“I think in general whenever you start making an album you just let it take its course,” explains Maeder when we begin to talk about the birth of #13. “It really is like a living thing you really do just have to let it take its path. The only thing that we did know was that we wanted it to be a pretty raw kind of sounding album. Particularly because we had been touring for two years with the acoustic tour so we were pretty keen to make a really rockin’ album basically.”

“The very first track we wrote for the album was “Another Last Time,”” he goes on to say. “That is more in the bluesy direction and then it just get evolving from there and it really just took a life of its own. And then of course it changes again once we had recorded all the demos and the producer comes in and it all gets ripped apart again, so then of course it takes another turn again so you never really know where you are going to end up.”

What they have ended up with though is a gem of an album that contains some pretty thought-provoking lyrics. “With lyrics I’m kind of always doing what is happening around me,” he says when we begin to talk about the lyrics on #13. “There could be something that I am going through, or there might be something that I am observing someone else going through. There is a good mixture of things on there though, between love songs and some environmental stuff – there is even a funny song like “Rescue Me” at the end of the album that has this seventies almost grunge thing going on, but lyrically it is all about the internet and trying to live without our phones, being addicted to our phones and all of that kind of stuff. There is even some stuff on social media on there so really there is a bit of everything on there. We just kind of grabbed whatever grabbed us at the time, you know.”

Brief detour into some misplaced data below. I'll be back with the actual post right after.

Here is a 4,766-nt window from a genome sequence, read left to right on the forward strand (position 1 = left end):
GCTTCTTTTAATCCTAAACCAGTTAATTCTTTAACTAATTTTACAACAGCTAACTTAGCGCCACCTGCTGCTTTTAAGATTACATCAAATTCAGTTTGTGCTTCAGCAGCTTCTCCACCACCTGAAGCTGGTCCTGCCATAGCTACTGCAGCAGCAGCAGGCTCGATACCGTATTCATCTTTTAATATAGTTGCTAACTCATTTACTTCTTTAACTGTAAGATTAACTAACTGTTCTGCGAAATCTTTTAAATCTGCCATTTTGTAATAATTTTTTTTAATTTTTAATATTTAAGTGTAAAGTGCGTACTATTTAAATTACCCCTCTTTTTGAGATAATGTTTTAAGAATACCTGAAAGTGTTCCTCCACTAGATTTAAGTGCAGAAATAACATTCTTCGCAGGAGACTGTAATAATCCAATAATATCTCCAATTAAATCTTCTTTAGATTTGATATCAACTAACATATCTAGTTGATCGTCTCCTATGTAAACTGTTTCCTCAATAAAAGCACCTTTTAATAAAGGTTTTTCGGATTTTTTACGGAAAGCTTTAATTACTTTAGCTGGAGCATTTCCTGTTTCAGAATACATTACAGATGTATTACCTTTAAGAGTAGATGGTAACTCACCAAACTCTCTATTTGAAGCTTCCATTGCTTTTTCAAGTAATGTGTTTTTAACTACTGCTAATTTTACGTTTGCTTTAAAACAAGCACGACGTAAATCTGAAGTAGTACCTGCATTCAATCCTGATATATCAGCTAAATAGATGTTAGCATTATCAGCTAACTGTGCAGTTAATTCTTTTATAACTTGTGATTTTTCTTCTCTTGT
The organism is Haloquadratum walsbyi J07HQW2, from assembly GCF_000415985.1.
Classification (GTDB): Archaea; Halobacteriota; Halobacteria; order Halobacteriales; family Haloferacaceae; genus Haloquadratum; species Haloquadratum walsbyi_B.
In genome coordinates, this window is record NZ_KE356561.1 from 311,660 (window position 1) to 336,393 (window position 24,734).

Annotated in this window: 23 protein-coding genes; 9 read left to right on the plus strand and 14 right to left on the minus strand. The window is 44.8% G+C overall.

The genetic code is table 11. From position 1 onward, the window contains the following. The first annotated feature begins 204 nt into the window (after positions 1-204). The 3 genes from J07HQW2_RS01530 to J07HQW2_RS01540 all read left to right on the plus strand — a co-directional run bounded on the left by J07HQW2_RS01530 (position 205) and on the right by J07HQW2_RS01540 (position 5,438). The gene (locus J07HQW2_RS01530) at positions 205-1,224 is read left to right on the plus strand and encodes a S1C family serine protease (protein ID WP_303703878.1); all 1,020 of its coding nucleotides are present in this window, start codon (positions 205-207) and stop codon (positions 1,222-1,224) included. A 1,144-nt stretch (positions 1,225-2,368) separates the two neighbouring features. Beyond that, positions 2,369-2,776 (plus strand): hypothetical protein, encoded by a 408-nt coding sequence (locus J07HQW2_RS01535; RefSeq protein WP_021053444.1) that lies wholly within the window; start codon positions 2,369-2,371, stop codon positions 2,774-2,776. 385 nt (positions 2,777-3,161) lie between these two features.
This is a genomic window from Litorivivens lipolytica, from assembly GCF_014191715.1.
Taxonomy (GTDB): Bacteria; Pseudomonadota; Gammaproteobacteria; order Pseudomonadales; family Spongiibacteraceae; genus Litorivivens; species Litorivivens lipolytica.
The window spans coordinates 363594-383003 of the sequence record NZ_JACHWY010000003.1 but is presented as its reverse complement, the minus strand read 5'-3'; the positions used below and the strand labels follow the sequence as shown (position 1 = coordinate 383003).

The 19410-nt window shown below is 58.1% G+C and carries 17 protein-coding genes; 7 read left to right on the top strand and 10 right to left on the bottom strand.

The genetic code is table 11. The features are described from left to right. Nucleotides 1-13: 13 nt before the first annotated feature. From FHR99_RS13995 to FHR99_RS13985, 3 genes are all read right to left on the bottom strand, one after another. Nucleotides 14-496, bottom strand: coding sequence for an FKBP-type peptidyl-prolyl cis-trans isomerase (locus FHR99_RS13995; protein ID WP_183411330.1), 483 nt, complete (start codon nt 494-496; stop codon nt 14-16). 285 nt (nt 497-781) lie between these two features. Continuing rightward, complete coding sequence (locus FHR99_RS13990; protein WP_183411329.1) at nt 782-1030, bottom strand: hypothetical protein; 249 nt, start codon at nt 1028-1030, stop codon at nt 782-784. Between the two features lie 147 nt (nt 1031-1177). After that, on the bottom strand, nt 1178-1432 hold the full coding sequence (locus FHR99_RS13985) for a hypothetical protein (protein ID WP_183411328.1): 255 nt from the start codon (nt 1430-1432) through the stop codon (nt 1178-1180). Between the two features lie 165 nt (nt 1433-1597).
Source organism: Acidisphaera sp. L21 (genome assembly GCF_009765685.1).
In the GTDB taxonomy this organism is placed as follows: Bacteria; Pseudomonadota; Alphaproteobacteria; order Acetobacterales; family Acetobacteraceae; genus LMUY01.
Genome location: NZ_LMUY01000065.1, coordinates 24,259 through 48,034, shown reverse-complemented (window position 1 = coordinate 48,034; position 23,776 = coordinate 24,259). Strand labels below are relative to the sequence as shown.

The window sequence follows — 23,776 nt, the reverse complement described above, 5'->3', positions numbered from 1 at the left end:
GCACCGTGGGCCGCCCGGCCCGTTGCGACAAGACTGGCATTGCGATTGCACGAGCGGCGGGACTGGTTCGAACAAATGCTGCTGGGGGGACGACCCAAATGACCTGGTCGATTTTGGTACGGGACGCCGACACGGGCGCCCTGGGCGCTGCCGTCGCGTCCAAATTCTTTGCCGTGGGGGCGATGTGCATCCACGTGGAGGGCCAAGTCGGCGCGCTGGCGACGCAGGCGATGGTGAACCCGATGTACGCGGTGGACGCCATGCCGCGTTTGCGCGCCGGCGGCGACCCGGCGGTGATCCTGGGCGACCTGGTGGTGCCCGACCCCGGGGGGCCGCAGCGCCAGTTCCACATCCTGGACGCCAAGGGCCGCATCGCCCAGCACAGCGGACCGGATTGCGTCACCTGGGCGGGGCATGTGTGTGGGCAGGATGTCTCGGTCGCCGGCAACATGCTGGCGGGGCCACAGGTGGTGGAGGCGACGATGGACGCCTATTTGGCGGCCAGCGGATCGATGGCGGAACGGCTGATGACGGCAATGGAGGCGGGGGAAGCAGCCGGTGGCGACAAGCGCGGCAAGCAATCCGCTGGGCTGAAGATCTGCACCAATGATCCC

The environmental themes are sure to resonate a little more with Australians due to our past summer and that is not something that is lost on Gotthard. “At the moment you have everything happening at once,” says Maeder after taking a deep breath. “It is just one thing after another really. I mean the bushfires I was watching that closely from Europe and it was absolutely dreadful. I still have family in Australia and they were safe but the fires did come really close to them. “

“But the environment is just such a huge issue,” he says continuing. “I think sometimes it takes a catastrophe to really change things or for people to really start taking notice. But yeah it is definitely a huge issue.”

We take a break from the huge topics and go back to talking about the DNA of #13 and we begin to talk about the various sounds that come through on this album – from the 1970s vibe through to a more bluesy rock and Maeder says he thinks it is because so many people had input on the album. “We have three main songwriters,” he says. “Between Leo, Freddy and myself we all have pretty different tastes actually when it comes to music. I suppose that is the big part of that but I think that has always been the case with Gotthard anyway. We do have those different tastes and I think whenever we are writing a song because we have those different tastes we do have to make sure that we are all happy with it so we won’t let anything go out until we are all happy with a song, so we keep working on stuff until we are all happy.”

Well one thing is certain the band should be very happy with #13 and it is guaranteed that the fans will be just as happy.


#13 is out now through Nuclear Blast Records.



I almost feel that I need to preface this article before I continue. I am not some kind of music snob, nor am I somebody that believes that hard rock or metal is the only kind of music worth listening to. A quick look at my album collection and yes you will find things as extreme as Cannibal Corpse and you will find things as commercial as Green Day or Bon Jovi. Likewise when you come to genres nestled snugly away with albums by KISS and Metallica you’ll also find music from ABBA, Eminem right through to pop by Kylie Minogue and Pet Shop Boys. My Dad instilled one message into me when he started me on my musical journey and that was “There is good music in every genre, you just need to find it.”